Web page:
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Gov. Brown, California Democrats differ on welfare approach

Posted: June 18, 2012 1:06 p.m.
Updated: June 18, 2012 1:06 p.m.
 


SACRAMENTO, Calif. (AP) - California legislators may have passed a budget but Gov. Jerry Brown and Democratic lawmakers continued negotiations Monday to try to resolve differences on how to approach welfare cuts.

Brown wants to emphasize getting people back to work, while reducing aid for parents who aren't meeting work requirements under CalWORKS, the state's welfare-to-work program. Democrats say it's foolish to pay for job training when there aren't enough jobs to go around.

They would rather preserve cash grants.

"It is inefficient and, quite frankly, foolish, to invest in training for jobs that don't exist," Assembly Speaker John Perez said last week before passing a $92 billion budget without many companion bills needed to implement the state's spending plan. "It is much better for us to focus the money we give, aid where it is needed."

CalWORKS serves about 1.4 million people, of which 1 million are children. According to the state Department of Social Services, the average family on state aid in January received $465 a month, but parents can qualify for work training, child care and other services.

Brown wants permanent structural changes to shrink the program. He has proposed tougher eligibility requirements and wants to give less aid to families where only the children qualify. In those cases, the parents may be disabled and unable to work, used up their time and are no longer eligible for welfare, or because they are illegal immigrants.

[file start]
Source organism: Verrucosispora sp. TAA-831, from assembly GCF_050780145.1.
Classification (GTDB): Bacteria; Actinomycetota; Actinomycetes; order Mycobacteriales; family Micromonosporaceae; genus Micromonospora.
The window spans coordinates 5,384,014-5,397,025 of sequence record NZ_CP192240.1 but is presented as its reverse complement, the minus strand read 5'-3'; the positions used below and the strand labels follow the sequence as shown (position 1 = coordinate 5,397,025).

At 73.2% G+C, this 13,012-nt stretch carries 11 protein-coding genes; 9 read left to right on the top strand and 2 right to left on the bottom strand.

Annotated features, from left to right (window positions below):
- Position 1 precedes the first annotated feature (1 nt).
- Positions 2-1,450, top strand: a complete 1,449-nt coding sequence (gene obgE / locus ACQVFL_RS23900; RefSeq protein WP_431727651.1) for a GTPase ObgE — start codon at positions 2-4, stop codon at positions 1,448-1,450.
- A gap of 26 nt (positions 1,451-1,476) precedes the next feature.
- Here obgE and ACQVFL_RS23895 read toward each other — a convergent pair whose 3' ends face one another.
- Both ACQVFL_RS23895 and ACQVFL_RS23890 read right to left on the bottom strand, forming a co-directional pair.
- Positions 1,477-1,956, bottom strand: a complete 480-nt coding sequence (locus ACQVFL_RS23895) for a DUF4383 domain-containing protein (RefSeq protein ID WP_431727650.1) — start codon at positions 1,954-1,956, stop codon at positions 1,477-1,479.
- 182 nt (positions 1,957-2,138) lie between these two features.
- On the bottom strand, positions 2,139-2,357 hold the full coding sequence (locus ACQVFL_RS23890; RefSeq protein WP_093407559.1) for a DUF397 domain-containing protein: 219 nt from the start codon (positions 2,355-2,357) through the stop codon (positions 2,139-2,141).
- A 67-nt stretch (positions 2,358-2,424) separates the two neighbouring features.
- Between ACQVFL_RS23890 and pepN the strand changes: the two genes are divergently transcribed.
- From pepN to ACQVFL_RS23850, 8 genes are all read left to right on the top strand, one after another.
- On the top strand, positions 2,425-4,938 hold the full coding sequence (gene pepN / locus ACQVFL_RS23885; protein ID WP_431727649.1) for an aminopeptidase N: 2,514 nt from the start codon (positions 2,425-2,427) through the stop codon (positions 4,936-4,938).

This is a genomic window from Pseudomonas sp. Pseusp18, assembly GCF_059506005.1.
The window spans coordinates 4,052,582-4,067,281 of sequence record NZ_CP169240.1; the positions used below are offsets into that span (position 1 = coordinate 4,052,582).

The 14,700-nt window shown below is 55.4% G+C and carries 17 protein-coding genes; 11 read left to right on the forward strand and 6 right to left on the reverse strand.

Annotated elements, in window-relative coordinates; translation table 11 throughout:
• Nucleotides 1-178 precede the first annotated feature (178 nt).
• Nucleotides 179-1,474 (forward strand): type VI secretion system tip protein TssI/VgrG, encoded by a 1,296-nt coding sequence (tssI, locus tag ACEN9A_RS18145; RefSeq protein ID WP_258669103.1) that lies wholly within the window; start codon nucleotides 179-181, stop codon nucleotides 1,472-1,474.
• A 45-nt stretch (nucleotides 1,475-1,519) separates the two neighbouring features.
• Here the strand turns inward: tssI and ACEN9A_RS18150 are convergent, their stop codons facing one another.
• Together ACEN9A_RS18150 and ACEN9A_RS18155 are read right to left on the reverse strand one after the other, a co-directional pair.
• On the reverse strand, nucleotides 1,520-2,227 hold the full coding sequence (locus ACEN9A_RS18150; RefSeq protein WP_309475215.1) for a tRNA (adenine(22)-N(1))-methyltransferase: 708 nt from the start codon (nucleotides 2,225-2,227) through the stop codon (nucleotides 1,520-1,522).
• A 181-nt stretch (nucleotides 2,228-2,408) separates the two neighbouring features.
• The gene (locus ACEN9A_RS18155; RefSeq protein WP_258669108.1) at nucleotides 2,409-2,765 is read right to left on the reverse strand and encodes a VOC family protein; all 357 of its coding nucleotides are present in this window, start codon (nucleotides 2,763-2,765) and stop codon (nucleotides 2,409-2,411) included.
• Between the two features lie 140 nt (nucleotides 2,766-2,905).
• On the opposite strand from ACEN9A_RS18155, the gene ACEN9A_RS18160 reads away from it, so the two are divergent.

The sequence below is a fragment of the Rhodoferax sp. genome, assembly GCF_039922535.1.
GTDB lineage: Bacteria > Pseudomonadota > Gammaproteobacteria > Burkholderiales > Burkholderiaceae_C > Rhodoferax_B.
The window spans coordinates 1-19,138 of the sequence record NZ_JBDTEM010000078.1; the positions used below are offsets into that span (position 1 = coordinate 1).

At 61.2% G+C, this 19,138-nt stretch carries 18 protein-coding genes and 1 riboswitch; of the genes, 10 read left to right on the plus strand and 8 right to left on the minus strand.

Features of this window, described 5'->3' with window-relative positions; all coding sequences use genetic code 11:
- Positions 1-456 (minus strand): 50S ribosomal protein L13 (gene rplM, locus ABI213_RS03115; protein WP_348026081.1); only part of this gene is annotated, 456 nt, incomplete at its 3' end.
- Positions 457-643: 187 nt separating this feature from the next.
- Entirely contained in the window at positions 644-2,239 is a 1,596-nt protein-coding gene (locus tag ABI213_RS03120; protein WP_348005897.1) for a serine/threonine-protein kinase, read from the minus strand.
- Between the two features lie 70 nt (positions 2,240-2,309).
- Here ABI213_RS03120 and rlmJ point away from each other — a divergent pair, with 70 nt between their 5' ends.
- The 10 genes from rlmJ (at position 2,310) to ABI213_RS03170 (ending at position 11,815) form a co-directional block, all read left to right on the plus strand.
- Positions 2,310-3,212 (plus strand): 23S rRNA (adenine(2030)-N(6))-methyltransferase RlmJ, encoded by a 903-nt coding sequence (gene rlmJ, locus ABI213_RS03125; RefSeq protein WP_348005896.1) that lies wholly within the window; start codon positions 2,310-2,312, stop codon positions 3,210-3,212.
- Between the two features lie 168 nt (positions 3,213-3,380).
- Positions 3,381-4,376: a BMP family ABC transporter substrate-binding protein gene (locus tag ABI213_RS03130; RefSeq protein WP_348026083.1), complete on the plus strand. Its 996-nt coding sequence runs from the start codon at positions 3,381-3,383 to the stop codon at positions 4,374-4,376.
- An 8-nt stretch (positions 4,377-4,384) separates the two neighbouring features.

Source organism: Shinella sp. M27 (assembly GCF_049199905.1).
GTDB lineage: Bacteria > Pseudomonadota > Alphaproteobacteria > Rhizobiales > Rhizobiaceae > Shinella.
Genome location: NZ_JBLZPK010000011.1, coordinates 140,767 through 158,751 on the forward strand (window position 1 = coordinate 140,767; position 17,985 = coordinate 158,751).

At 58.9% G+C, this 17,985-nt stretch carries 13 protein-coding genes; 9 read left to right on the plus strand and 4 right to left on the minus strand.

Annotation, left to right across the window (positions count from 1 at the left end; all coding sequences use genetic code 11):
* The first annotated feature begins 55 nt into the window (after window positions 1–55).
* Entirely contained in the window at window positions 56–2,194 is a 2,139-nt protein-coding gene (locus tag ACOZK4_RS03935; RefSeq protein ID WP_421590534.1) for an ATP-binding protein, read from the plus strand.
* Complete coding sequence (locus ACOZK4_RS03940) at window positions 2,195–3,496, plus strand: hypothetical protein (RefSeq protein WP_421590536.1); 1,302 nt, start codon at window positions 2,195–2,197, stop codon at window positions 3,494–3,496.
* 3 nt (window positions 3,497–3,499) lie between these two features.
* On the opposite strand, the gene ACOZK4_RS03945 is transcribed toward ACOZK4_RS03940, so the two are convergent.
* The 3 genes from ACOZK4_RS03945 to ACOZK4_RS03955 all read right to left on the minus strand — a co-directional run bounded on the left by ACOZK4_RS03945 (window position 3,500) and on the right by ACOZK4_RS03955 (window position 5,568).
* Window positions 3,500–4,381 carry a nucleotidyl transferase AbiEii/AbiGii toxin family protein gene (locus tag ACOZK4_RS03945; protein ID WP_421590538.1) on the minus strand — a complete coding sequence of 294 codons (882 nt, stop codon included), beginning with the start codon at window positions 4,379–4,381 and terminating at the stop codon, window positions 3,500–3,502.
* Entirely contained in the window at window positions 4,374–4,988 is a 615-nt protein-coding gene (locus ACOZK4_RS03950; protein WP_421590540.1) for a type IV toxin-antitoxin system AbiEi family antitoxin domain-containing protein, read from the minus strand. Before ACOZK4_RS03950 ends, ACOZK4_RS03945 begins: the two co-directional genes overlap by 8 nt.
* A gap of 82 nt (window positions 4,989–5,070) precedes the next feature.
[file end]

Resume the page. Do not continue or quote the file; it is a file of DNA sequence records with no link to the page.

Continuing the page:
Brown offered his rationale last week for reducing dependency on welfare, saying "we need additional structural reforms to cut spending on an ongoing basis, including welfare reform that's built on President Clinton's framework and focused on getting people back to work."

Democratic leaders and advocates fear the move would drive families into homelessness at a time when unemployment remains high. They are resisting Brown's plans and have proposed extending existing cuts on county work training and child care assistance programs.

"We are not looking for a fight," said Senate President Pro Tem Darrell Steinberg. "On the other hand, we have an obligation ... to be a voice for the voiceless."

Copyright 2012 The Associated Press.

 

 

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